During World War II, Walker was promoted to Brigadier General and transferred to the Southwest Pacific, where he served as Commanding General of the 5th Bomb Command, Fifth Air Force from September 1942 until his death on January 5, 1943. For his service and actions, Brig. Gen. Walker was awarded the Medal of Honor posthumously by President Roosevelt in 1943.

In addition to the Medal of Honor, Brig. Gen. Kenneth Walker was also previously awarded the Distinguished Service Cross, the Silver Star, the Legion of Merit, and the Purple Heart. In January 1948, Roswell Army Airfield in Roswell, New Mexico, was designated Walker Air Force Base in his honor. Walker Hall at Maxwell Air Force Base, which is home to the College of Aerospace Doctrine, Research, and Education, is also named after General Walker.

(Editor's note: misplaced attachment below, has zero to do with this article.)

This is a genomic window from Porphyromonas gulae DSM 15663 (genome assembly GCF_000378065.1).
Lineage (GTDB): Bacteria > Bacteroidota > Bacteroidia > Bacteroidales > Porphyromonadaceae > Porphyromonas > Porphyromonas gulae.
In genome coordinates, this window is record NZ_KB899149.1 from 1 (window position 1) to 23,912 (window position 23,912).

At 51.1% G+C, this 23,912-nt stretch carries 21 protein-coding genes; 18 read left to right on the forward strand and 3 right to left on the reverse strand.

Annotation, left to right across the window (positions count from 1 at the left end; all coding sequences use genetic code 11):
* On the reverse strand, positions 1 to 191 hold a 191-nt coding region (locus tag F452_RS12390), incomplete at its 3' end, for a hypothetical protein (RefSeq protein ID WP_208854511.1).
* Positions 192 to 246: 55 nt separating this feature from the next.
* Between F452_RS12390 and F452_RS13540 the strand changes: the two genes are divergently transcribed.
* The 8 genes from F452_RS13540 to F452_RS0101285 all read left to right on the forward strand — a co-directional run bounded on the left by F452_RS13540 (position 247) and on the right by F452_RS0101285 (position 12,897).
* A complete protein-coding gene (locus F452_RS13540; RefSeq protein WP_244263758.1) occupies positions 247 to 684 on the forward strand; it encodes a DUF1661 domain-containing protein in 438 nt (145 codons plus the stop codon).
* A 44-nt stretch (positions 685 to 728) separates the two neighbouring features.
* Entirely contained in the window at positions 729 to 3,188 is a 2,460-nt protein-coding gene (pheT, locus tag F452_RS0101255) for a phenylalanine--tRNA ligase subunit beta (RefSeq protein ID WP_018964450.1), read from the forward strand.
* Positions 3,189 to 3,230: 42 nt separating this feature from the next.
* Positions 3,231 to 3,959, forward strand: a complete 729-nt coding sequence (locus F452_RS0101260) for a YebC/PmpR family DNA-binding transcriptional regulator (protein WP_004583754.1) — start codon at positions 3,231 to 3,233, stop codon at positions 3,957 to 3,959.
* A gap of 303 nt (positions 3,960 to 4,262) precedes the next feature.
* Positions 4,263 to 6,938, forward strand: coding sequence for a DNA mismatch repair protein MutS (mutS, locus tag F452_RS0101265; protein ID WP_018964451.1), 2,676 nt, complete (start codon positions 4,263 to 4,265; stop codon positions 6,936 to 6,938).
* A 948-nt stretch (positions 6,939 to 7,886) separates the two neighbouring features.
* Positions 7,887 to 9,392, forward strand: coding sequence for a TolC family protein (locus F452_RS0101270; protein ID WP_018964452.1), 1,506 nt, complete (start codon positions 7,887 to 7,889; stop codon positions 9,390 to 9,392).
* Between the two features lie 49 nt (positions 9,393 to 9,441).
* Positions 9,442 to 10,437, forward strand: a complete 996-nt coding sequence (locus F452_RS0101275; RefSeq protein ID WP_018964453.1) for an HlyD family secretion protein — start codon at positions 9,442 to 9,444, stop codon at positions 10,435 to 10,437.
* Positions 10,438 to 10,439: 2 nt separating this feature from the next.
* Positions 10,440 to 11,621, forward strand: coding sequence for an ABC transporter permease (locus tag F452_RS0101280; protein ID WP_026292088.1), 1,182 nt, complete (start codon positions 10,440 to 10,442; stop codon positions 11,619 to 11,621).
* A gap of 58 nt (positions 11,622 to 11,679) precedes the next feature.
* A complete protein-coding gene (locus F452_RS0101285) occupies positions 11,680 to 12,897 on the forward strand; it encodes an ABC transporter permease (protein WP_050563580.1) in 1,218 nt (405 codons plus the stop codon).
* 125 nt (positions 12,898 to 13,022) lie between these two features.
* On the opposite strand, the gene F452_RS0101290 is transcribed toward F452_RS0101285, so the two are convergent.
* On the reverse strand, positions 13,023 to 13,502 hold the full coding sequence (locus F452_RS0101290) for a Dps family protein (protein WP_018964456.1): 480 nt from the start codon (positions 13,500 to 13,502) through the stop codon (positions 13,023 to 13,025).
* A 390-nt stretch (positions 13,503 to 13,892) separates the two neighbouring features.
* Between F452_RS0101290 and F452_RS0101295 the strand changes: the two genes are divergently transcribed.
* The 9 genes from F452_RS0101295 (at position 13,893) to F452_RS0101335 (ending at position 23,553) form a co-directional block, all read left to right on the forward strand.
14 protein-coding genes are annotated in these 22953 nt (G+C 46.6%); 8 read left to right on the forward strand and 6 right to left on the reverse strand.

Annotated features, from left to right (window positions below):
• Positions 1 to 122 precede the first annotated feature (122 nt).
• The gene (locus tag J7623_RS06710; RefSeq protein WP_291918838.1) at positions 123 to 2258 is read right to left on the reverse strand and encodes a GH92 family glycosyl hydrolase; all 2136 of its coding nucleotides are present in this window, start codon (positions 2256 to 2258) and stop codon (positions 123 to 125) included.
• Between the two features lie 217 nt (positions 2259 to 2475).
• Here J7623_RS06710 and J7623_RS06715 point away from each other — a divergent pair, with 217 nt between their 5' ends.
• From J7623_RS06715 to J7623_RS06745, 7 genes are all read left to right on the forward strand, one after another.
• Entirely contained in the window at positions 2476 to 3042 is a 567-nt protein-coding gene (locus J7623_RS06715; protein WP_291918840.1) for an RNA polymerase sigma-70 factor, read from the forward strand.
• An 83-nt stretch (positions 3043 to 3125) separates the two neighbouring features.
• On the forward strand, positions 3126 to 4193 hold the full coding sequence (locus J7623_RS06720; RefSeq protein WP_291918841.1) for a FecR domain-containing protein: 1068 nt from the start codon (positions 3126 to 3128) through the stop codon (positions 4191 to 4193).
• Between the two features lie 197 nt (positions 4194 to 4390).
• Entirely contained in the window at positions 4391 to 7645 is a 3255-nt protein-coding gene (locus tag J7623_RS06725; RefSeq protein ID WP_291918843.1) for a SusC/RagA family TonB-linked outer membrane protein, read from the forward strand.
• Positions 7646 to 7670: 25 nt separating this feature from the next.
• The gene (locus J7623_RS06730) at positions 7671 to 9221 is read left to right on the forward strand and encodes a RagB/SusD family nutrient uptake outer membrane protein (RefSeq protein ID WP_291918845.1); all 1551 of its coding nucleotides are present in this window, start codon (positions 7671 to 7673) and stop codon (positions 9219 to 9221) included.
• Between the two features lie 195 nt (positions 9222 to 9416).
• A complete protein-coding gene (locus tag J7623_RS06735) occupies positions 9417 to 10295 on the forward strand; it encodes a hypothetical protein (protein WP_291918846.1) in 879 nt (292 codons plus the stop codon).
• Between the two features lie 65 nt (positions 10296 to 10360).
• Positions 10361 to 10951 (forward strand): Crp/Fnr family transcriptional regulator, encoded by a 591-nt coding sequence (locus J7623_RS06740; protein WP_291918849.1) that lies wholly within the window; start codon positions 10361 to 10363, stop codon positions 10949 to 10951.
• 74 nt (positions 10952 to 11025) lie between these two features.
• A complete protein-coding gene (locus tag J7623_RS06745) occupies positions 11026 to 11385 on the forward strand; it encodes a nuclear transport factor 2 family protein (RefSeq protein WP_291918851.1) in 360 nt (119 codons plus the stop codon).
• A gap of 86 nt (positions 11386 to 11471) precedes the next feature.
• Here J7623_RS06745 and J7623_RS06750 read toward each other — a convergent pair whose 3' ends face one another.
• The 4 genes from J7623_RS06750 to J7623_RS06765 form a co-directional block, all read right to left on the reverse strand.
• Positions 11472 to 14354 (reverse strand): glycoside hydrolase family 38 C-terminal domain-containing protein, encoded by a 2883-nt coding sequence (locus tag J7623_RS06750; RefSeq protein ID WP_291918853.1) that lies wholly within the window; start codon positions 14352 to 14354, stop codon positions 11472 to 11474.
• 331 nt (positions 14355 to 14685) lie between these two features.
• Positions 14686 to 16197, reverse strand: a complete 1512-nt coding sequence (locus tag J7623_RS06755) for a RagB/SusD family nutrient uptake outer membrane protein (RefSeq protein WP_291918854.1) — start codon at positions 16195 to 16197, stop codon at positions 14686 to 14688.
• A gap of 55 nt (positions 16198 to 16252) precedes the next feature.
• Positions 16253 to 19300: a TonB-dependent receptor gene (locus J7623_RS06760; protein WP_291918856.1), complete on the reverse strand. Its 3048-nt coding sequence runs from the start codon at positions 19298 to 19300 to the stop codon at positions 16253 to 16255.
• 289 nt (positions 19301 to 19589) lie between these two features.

Brigadier General Kenneth Walker’s Medal of Honor Citation:

“For conspicuous leadership above and beyond the call of duty involving personal valor and intrepidity at an extreme hazard to life. As commander of the 5th Bomber Command during the period from 5 September 1942 to 5 January 1943, Brig. Gen. Walker repeatedly accompanied his units on bombing missions deep into enemy-held territory. From the lessons personally gained under combat conditions, he developed a highly efficient technique for bombing when opposed by enemy fighter airplanes and by antiaircraft fire. On 5 January 1943, in the face of extremely heavy antiaircraft fire and determined opposition by enemy fighters, he led an effective daylight bombing attack against shipping in the harbor at Rabaul, New Britain, which resulted in direct hits on nine enemy vessels. During this action his airplane was disabled and forced down by the attack of an overwhelming number of enemy fighters.”


Jennifer Popowycz, PhD

Jennifer Popowycz, PhD is the Leventhal Research Fellow at The National WWII Museum. Her research focuses on the Eastern Front and Nazi occupation policies in Eastern Europe in World War II.